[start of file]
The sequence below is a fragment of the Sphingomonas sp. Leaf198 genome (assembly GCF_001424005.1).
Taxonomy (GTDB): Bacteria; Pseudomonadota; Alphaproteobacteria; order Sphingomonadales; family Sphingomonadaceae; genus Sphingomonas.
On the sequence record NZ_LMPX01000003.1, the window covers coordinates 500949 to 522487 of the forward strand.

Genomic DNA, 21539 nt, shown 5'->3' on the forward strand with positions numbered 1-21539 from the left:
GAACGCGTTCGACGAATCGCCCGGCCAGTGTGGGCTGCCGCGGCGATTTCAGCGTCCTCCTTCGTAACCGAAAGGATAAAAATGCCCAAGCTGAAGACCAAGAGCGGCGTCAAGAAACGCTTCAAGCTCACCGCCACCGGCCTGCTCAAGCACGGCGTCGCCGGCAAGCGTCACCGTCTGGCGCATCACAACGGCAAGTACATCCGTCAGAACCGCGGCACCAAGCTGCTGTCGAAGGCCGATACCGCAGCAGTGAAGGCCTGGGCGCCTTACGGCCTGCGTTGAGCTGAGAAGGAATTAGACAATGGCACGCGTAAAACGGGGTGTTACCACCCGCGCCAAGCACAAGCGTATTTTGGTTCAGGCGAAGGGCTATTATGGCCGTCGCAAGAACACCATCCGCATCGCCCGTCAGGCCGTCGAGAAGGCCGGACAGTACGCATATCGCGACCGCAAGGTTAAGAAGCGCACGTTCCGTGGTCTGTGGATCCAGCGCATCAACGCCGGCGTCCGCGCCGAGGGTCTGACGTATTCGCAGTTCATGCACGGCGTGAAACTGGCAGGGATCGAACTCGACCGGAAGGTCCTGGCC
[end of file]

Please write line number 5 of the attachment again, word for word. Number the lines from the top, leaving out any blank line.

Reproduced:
GAACGCGTTCGACGAATCGCCCGGCCAGTGTGGGCTGCCGCGGCGATTTCAGCGTCCTCCTTCGTAACCGAAAGGATAAAAATGCCCAAGCTGAAGACCAAGAGCGGCGTCAAGAAACGCTTCAAGCTCACCGCCACCGGCCTGCTCAAGCACGGCGTCGCCGGCAAGCGTCACCGTCTGGCGCATCACAACGGCAAGTACATCCGTCAGAACCGCGGCACCAAGCTGCTGTCGAAGGCCGATACCGCAGCAGTGAAGGCCTGGGCGCCTTACGGCCTGCGTTGAGCTGAGAAGGAATTAGACAATGGCACGCGTAAAACGGGGTGTTACCACCCGCGCCAAGCACAAGCGTATTTTGGTTCAGGCGAAGGGCTATTATGGCCGTCGCAAGAACACCATCCGCATCGCCCGTCAGGCCGTCGAGAAGGCCGGACAGTACGCATATCGCGACCGCAAGGTTAAGAAGCGCACGTTCCGTGGTCTGTGGATCCAGCGCATCAACGCCGGCGTCCGCGCCGAGGGTCTGACGTATTCGCAGTTCATGCACGGCGTGAAACTGGCAGGGATCGAACTCGACCGGAAGGTCCTGGCC